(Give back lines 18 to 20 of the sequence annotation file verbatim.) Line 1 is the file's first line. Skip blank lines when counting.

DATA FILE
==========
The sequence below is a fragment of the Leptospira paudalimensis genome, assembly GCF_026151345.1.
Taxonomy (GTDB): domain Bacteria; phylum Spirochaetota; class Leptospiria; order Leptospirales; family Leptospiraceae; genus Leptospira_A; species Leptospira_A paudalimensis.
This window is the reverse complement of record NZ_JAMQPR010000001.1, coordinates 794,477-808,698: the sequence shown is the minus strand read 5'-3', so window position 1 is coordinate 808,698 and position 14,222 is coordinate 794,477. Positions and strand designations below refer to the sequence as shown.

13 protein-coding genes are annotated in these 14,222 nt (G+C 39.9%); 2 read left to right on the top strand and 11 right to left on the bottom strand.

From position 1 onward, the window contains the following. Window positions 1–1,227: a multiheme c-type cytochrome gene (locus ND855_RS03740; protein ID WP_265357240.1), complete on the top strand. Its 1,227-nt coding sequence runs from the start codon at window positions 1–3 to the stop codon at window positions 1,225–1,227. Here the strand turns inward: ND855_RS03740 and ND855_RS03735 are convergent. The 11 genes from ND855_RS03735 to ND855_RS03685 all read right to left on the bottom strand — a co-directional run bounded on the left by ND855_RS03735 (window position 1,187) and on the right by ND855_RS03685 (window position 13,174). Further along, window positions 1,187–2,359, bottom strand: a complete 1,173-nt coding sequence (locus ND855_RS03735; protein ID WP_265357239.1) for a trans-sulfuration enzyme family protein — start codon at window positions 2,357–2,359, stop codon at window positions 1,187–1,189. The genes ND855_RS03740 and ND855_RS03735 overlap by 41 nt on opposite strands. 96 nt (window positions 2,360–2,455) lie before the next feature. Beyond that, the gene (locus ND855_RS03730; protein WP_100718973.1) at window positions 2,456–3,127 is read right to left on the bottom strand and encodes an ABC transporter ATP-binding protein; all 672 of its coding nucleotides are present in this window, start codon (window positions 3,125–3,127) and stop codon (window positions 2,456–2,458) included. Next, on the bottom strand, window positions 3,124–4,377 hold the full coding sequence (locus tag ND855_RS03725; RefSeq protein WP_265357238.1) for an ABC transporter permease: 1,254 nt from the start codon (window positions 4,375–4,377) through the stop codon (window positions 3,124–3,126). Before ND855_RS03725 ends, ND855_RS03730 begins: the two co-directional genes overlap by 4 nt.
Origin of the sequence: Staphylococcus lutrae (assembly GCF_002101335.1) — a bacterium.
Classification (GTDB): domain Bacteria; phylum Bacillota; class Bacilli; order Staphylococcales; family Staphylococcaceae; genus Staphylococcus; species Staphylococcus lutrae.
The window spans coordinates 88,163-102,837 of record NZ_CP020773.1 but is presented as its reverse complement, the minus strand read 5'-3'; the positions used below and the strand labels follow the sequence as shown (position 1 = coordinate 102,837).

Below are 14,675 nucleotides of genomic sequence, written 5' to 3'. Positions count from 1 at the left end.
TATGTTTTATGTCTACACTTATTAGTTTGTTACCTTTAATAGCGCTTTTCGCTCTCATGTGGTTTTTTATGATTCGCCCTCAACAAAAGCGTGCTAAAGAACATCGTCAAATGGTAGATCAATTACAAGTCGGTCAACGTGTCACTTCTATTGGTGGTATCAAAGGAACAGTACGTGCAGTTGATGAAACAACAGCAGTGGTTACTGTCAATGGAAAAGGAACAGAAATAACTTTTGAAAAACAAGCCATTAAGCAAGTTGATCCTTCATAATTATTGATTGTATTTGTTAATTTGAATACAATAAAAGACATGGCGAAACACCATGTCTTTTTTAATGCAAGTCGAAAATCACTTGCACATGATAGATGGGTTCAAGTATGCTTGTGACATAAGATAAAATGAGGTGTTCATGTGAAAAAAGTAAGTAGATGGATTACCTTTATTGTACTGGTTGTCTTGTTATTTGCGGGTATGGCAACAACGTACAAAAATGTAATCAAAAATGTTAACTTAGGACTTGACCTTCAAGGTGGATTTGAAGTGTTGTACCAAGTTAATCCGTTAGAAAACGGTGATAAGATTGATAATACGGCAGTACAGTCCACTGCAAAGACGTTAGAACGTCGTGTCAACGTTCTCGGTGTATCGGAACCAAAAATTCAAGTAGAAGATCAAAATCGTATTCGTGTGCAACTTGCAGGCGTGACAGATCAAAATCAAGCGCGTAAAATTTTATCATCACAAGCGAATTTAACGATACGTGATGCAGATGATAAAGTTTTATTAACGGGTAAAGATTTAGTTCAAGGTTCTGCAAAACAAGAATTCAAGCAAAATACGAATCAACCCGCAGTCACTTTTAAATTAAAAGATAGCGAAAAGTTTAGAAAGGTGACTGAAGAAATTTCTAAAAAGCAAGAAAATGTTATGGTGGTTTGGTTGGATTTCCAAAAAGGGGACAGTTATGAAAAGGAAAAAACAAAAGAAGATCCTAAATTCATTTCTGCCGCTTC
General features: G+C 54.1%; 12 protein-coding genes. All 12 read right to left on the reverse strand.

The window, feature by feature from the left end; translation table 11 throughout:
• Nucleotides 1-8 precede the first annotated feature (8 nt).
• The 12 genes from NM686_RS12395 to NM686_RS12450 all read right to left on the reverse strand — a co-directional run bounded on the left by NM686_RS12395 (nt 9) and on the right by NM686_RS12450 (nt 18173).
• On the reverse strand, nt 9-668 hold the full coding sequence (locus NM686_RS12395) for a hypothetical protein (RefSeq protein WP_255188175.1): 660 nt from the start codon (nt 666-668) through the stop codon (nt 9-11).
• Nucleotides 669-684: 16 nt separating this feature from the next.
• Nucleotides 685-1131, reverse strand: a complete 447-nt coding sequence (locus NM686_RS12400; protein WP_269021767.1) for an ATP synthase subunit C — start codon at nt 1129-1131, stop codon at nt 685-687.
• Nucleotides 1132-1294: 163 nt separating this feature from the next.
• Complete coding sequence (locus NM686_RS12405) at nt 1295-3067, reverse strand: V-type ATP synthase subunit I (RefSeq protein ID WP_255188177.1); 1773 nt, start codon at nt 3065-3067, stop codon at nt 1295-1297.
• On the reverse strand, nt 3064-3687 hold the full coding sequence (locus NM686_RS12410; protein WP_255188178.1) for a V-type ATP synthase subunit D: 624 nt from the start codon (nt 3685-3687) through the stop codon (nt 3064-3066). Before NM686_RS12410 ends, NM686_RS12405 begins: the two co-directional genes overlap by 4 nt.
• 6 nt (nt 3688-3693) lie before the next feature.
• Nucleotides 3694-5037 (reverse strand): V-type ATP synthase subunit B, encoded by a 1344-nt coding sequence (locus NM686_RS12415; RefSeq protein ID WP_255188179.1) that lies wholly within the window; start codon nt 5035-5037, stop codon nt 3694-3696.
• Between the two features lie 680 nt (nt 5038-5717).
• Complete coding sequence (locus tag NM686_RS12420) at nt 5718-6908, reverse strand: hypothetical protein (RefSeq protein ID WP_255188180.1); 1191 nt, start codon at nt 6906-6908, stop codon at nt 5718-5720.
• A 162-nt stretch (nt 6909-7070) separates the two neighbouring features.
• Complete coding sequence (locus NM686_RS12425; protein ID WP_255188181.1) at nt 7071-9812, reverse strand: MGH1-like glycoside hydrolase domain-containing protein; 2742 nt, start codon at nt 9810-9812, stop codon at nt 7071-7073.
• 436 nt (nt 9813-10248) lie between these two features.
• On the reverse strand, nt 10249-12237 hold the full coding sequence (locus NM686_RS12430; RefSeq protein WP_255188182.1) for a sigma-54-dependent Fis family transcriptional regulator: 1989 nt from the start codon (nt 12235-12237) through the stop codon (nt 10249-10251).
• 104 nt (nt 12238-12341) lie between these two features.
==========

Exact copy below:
• Nucleotides 1132-1294: 163 nt separating this feature from the next.
• Complete coding sequence (locus NM686_RS12405) at nt 1295-3067, reverse strand: V-type ATP synthase subunit I (RefSeq protein ID WP_255188177.1); 1773 nt, start codon at nt 3065-3067, stop codon at nt 1295-1297.
• On the reverse strand, nt 3064-3687 hold the full coding sequence (locus NM686_RS12410; protein WP_255188178.1) for a V-type ATP synthase subunit D: 624 nt from the start codon (nt 3685-3687) through the stop codon (nt 3064-3066). Before NM686_RS12410 ends, NM686_RS12405 begins: the two co-directional genes overlap by 4 nt.